“Try to become the “I’ve got a guy” guy. You want your customers to think of you whenever they need a contractor to work on their house.”
In Part 1 of this four-part blog series, I spoke about the best way to avoid a slowdown, which is to build a healthy pipeline. There are five core marketing channels that I focus on for my business. Today, I’m diving into two of those channels, word of mouth and networking, and sharing some of my best practices.
Word of Mouth
“But I rely on word of mouth advertising, isn’t that the best?” Yes, word of mouth is the best, not only because it is inexpensive, but because you are twice as likely to book those projects. The problem is, it is not very scalable, meaning you can’t predictively do more of some activity to get more word of mouth referrals. You can create a system, and you should, as a part of your marketing funnel to re-connect with past customers and to stay top-of-mind. Do you do that? Two ways to do this would be:
1. Send out an email blast once a month with helpful information, tips, community events, or home service recommendations. Don’t do it and talk about your painting business. They know who you are and what you do. If you receive an email once a month from a service you used in the past and all it said was “Buy my stuff!” you would start to ignore emails from that person. Be helpful and solve problems. Recommend a carpet cleaner, or highlight a local festival, or remind them to clean their air ducts. Keep it simple. Keep it short… and don’t be self-promoting.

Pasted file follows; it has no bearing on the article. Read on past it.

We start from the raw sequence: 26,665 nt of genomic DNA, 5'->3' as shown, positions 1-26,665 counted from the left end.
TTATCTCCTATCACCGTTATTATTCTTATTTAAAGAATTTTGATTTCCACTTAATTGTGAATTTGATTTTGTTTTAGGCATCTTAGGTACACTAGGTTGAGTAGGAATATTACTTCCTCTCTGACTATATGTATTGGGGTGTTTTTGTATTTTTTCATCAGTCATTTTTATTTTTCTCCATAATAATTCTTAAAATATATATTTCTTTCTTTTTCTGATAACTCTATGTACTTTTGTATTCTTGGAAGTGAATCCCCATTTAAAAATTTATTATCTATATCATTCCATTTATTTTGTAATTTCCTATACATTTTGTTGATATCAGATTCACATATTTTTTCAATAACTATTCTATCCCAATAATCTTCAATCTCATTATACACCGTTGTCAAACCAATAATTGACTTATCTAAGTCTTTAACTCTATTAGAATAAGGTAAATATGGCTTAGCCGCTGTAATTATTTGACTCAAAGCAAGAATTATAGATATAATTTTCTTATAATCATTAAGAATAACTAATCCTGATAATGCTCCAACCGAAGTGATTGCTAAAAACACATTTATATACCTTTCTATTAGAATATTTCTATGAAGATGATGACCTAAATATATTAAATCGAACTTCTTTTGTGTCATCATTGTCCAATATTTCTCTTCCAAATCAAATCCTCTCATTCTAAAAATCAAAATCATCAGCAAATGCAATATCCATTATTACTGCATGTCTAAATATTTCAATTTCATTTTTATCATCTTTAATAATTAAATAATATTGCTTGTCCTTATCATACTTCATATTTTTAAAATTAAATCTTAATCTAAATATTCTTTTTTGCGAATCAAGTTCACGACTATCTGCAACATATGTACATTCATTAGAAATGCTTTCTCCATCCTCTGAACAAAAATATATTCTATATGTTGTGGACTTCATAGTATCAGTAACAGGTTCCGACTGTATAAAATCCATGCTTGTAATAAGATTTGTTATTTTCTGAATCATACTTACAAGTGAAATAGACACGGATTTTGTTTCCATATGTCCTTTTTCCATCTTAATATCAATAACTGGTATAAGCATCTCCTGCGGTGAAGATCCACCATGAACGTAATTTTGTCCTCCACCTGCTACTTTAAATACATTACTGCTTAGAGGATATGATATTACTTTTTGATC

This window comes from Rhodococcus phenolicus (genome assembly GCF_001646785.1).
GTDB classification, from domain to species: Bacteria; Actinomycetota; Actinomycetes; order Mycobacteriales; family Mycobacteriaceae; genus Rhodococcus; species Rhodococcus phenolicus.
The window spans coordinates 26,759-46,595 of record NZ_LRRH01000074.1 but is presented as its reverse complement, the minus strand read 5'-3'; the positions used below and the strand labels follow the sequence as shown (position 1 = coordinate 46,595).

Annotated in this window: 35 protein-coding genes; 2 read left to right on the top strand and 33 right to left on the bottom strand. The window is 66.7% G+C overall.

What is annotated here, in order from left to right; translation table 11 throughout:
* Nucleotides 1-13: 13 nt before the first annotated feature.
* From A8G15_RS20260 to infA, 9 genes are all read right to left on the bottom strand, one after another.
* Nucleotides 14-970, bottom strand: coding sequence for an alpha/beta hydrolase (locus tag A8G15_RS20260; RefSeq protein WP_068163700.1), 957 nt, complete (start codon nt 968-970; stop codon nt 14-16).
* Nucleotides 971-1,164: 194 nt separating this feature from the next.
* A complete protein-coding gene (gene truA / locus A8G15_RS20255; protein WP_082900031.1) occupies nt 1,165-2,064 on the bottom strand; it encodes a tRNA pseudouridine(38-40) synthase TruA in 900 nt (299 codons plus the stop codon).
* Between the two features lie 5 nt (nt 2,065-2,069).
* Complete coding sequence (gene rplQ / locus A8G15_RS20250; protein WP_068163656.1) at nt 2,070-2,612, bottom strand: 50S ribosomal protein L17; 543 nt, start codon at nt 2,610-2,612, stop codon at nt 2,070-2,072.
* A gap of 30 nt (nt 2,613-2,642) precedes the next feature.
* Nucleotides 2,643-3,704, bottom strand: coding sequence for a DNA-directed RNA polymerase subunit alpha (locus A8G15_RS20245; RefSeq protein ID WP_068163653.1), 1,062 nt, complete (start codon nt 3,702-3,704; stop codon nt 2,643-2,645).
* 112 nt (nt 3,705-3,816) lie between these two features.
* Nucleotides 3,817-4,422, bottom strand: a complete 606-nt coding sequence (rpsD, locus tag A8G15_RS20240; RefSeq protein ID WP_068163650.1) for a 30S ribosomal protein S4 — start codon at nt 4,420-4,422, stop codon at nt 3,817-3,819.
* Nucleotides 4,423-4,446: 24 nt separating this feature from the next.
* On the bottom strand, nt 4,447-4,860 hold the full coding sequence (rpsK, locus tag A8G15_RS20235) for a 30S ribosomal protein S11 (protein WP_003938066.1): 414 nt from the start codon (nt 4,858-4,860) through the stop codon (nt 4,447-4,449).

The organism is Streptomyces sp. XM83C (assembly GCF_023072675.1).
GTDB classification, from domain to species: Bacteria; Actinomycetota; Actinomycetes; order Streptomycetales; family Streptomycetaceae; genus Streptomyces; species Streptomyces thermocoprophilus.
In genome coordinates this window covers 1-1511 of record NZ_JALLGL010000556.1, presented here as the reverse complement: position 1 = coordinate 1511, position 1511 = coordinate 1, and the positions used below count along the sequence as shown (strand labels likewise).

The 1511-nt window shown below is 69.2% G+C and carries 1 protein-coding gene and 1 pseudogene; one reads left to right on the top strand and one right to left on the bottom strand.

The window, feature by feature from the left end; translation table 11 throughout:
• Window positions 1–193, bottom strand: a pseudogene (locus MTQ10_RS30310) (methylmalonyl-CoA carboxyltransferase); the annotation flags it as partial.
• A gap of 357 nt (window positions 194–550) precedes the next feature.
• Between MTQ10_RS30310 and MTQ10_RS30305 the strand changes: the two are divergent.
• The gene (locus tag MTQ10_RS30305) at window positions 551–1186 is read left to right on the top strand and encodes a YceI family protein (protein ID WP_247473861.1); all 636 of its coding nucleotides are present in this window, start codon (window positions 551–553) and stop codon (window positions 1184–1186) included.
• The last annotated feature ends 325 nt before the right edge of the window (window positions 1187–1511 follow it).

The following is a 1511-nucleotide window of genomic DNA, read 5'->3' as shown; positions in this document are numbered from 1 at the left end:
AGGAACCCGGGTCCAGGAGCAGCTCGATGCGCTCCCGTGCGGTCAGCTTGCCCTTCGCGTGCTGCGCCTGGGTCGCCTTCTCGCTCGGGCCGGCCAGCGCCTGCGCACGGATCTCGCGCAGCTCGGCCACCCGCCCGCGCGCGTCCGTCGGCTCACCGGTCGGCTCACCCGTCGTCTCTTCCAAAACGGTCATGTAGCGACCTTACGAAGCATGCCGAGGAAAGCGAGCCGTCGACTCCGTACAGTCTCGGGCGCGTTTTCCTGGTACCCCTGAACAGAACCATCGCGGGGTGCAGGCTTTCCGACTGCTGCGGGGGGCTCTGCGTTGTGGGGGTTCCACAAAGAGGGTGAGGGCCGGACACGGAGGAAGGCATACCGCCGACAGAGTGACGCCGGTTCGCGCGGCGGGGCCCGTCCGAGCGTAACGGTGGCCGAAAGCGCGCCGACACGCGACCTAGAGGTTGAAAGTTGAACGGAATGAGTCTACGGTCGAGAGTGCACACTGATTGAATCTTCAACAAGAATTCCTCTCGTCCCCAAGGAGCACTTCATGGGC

2. Start a send-out-cards campaign. Send a card to every single customer you have ever had at least once a quarter. Be fun, be funny, be creative, say thank you, but again, don’t self-promote. The aim is to simply stay top-of-mind.
I think we have all tried the Business Network International (or BNI) group or the local chamber of commerce, but when I say networking, I mean finding out who are the best people to refer your business, and then get in front of them. For painting contractors, I believe that to be real estate brokers, interior designers, flooring salespeople, and contractors. You need to be well known in these circles and look for ways to refer business to them. To do this, you need to be constantly asking your clients if they have any other needs. Try to become the “I’ve got a guy” guy. You want your customers to think of you whenever they need a contractor to work on their house. This keeps you top of mind.
If you do a good job at feeding other contractors work, do you not think they will want to reciprocate? It may not happen as much as you want (I know it doesn’t for me), but if you start consistently getting high-quality customer referrals out to other contractors, you can rest assured, what goes around will come around.
How do you take advantage of the power of word of mouth or networking? Share your comments below.
Also, look for Part 3 of this series, coming next Wednesday, January 18! I’ll be providing tips for web content and social media.
Nick May owns Walls by Design, based out of Denver, CO. He started the business in 1999 with one employee, and grew it to be one of the largest residential interior painting businesses in Colorado. May believes in systems, team building, and marketing…not necessarily in that order. When he’s not working with his team, you can find him playing soccer or hosting his successful interior design podcast called The Chaise Lounge where he shares the stories of some of the most successful designers in the industry today.
Last Updated By: Rochelle Sanchirico
Field Service Automation
Last modified: April 6, 2018